TAIPEI, Taiwan — An estimated 130,000 people attended Taiwan LGBT Pride on Saturday, making it the world’s biggest in-person celebration of gay rights since the pandemic began.
The high turnout reinforced Taiwan’s image as a beacon of gay rights in Asia and one of the world’s safest places in the coronavirus era.
“I feel that Taiwan has really set an example, to be able to have a normal life and also to continue with this Pride event even though the world is not able to come this year,” said Eve Teo, 34, who lives in Taipei.
In a year in which many global gay pride events have been canceled or moved online, Taiwan’s parade kicked off from outside Taipei City Hall, as scheduled, on the last Saturday in October.
Organizers said they expected it to be the biggest Pride event to take place this year since the World Health Organization declared a global pandemic in March.
The event was a colorful testament to Taiwan’s successful control of the coronavirus. The island of 24 million people has seen just 554 confirmed Covid-19 cases, including seven deaths, and no lockdowns. Taiwan’s last locally transmitted infection was recorded in April.
Organizers asked participants to wear masks, although many didn’t. Wearing a mask was Chen Yen-shuo, 25, who held up a sign offering “free hugs.” The software engineer from Taichung said the pandemic wasn’t stopping people from hugging a stranger: He gave more than a hundred hugs in about an hour and a half, he said.
Democratic Taiwan is a trailblazer for gay rights in Asia. In May last year, it became the first — and still only — place in Asia to legalize same-sex marriage. Since then, more than 4,000 same-sex couples have tied the knot in Taiwan.
On Friday, two gay couples were, for the first time, among dozens taking part in the Taiwan army’s annual mass wedding ceremony. The army posted on Facebook wedding photos of the couples, and those of the two female soldiers and their civilian partners by far received the most likes from the public.
“You defend our country, we defend your freedom,” read one comment.
Last year, organizers estimated 200,000 people marched to celebrate Taiwan’s legalization of same-sex marriage. This year, fewer people could travel from elsewhere in Asia to attend the event because Taiwan’s borders are closed to tourists. Anyone who does enter must self-isolate for 14 days.
Liu Chun-chieh, 34, who works in e-commerce and was dressed as a Greek warrior, said the event was important for the region at large.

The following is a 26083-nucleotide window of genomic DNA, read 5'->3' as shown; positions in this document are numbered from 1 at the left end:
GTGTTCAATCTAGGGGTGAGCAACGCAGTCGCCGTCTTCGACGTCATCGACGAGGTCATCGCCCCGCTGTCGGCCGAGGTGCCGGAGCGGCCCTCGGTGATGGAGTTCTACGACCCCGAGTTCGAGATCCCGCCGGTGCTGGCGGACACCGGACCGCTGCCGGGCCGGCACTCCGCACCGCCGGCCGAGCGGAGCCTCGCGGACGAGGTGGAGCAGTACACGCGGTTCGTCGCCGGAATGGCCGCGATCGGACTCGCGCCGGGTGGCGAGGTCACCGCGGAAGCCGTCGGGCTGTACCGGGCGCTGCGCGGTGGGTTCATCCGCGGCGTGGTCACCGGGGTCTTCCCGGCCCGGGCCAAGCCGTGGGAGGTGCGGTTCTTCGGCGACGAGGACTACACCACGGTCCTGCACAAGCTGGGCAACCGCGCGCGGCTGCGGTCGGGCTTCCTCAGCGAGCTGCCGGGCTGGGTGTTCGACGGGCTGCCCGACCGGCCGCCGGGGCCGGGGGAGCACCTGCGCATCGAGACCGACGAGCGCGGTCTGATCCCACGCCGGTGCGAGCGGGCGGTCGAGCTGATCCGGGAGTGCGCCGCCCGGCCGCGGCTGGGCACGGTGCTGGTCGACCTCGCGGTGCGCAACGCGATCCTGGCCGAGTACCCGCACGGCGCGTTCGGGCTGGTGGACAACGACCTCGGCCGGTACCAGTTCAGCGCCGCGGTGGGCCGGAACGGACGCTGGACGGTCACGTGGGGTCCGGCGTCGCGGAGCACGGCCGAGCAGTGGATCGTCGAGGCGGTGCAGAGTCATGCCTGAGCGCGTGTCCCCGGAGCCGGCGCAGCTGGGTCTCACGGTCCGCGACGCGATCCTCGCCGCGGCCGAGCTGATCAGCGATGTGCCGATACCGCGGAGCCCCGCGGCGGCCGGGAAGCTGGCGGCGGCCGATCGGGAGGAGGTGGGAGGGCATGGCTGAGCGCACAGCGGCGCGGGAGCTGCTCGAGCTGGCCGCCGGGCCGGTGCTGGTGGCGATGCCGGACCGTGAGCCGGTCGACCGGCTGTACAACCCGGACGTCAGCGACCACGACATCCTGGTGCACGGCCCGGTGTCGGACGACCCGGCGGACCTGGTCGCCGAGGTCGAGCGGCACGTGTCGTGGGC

“Taiwan just legalized same-sex marriage last year, and there still hasn’t been a second country in Asia to do so, so I think this parade is really important for Asia,” Liu said. “We first reached the milestone, and we can help others to march forward and take the next step, and make more people in Asia care about this aspect of human rights.”
Even though gay men and women have the right to marry in Taiwan, activists say discriminatory attitudes still need to change as well as the law. In one example, a Taiwanese person can only marry a foreigner of the same sex if same-sex marriage is also legal in the foreigner’s home country. In addition to Taiwan, only 28 countries around the world allow same-sex marriage.
As the government’s measures to stop the spread of Covid-19 have included barring the entry of many foreigners, this has meant some same-sex couples have been forced apart this year.
Among those unable to marry in Taiwan are Olivia Wu and her partner Eve Teo, who is from Singapore, where a law banning consensual sex between men is still on the books.
“Singapore hasn’t legalized same-sex marriage, so us deciding to live here in Taiwan, that has really affected us,” said Wu, a Taiwanese American from Los Angeles. The couple were marching with Wu’s parents.
“As a community, we’re still very proud and obviously happy that Taiwan is the only country that recognizes this, but we just feel like there’s that part where we’re not complete yet,” Wu, 35, said.
Activists are also fighting for equal adoption and assisted-reproduction rights. At the moment, Taiwan’s law only allows for married same-sex couples to adopt children who are biologically related to one of the partners. Reese Li, secretary general of Taiwan LGBT Family Rights Advocacy, said there were at least 300 LGBTQ families in Taiwan who had adopted children or had assisted reproduction abroad.
Chi Chia-wei, an activist who had been campaigning for marriage equality in Taiwan since the 1980s, said this year’s parade was less about protest, and more about education regarding LGBTQ issues and equality.
“In schools, they don’t teach children that after same-sex marriage is passed, there will be a lot of LGBT families,” he said. “They don’t let children understand this, and so there needs to be more effort to strengthen this.”